Attached Files Attached Files
    Jerry Peck, Construction / Litigation Consultant
    Construction Litigation Consultants, LLC ( www.ConstructionLitigationConsultants.com )
    www.AskCodeMan.com

  23. #23
    Roger Frazee's Avatar
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    Default Re: Two service panels

    Jerry

    Thank you very much for the effort to get those pdf's posted. I now have them in my files if that is ok. It is a relief to know that I am now able to finally come to a positive conclusion to the intent of "unless adequate space for this purpose is provided" .

    I think ECM would call 312.8 a "code quandrie" ...


  24. #24
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    Default Re: Two service panels

    Sooooooooooo..........................

    After all this

    CH makes something called a riser panel that is UL listed and approved for at least the "B" and "C" configurations shown in Jerry's drawings. (look in the "BR" section of their catalog, page 65)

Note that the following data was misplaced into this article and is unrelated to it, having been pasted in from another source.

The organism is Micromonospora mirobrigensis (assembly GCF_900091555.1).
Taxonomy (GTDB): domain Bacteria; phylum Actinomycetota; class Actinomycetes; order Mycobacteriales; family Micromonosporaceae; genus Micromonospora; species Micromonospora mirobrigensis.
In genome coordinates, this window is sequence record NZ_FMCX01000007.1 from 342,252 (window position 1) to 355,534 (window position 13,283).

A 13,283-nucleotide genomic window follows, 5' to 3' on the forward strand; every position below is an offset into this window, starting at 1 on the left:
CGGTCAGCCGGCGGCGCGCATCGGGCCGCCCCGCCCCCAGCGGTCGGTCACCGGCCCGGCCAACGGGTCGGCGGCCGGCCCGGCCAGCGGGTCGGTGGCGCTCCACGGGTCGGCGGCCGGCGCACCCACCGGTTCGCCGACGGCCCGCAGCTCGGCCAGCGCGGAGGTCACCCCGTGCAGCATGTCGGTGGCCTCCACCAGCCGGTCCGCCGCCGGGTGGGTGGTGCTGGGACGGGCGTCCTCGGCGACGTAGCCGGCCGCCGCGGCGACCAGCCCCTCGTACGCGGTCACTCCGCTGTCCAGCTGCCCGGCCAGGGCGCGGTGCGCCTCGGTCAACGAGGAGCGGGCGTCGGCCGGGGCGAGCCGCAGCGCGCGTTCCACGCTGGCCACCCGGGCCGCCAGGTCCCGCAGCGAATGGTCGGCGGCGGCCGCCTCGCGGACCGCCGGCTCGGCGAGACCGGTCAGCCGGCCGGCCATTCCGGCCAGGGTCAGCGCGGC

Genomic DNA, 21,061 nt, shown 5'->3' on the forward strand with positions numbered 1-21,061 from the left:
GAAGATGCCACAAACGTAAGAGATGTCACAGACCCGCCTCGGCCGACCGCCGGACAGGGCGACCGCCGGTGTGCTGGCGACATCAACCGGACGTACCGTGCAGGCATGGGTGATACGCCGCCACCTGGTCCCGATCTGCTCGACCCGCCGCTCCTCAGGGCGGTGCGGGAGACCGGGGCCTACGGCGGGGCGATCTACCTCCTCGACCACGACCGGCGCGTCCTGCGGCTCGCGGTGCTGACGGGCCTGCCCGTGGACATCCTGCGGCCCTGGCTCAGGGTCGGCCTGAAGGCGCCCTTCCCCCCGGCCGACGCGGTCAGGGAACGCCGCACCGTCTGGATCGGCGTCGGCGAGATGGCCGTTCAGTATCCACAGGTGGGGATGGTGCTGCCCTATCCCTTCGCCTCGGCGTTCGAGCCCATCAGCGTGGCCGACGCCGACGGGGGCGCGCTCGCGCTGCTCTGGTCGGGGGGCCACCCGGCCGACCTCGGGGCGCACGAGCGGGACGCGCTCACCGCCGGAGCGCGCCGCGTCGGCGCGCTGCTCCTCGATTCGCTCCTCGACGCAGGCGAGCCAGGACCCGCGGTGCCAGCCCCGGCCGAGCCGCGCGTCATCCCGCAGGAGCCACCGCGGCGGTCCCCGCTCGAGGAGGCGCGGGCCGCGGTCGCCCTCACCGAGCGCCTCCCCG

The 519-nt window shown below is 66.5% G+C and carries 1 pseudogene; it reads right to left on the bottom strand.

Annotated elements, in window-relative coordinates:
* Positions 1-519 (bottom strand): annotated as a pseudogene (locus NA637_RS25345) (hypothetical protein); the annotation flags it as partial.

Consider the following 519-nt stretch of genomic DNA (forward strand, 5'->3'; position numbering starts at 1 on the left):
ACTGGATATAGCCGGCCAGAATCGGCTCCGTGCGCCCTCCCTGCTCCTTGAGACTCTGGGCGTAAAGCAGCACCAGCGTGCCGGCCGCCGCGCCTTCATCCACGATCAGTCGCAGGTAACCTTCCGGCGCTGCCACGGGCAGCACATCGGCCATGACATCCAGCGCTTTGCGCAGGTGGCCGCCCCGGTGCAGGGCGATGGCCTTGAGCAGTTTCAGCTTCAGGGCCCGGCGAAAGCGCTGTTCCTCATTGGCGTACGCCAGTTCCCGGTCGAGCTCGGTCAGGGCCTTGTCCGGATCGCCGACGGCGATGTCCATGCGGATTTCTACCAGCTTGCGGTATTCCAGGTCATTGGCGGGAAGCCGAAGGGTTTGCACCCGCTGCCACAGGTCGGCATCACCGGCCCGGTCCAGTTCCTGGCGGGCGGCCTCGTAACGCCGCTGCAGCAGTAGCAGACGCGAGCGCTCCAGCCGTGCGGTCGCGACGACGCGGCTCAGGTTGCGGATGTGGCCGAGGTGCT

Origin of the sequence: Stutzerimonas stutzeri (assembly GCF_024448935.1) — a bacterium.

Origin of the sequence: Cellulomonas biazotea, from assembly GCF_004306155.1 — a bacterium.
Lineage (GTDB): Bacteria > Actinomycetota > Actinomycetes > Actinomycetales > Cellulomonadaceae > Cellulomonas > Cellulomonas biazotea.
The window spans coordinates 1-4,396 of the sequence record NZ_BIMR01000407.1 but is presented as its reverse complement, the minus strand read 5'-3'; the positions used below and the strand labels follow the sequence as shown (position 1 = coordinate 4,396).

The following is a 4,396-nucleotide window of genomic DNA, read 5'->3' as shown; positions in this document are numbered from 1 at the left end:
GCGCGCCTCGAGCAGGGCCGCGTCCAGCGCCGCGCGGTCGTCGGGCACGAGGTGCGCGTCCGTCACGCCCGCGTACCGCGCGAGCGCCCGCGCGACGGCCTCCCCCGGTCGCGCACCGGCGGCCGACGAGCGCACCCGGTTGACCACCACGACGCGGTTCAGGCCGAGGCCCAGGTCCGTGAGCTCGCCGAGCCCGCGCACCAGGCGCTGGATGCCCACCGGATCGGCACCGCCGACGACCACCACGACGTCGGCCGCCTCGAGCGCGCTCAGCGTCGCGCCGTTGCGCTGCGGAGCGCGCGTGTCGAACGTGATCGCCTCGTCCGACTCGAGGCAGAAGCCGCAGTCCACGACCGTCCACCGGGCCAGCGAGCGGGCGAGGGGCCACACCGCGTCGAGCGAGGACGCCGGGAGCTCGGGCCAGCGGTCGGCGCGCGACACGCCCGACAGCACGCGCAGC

If you check the specs on these panels you will find that they are the same physical size as equivalent panels for the same number of circuits. The only difference is the buss bar assembly is offset to one side to allow for multiple cable to pass straight through as well as any needed splices. Somebody just pointed to existing space and said "yep, there it is - that space is provided". Sorta like that "let there be light" thing.

    I realize this isn't a "stock" panel but it really doesn't have any extra cubic inches added for the feed through purposes. This pretty much blasts all the arguments about heating and such being an issue, but also puts the flat statement by UL that "nothing is approved" for the use in question. Remember, these are the same folks who brought you "Touch & 'Splode" devices for aluminum wire and FPE "Instant Arson Kits".


  25. #25
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    Default Re: Two service panels

    Quote Originally Posted by Bill Kriegh View Post
    CH makes something called a riser panel that is UL listed and approved for at least the "B" and "C" configurations shown in Jerry's drawings. (look in the "BR" section of their catalog, page 65)

    If you would, provide a link to that catalog, I can't find it on the web.

    Thanks,

    Jerry Peck, Construction / Litigation Consultant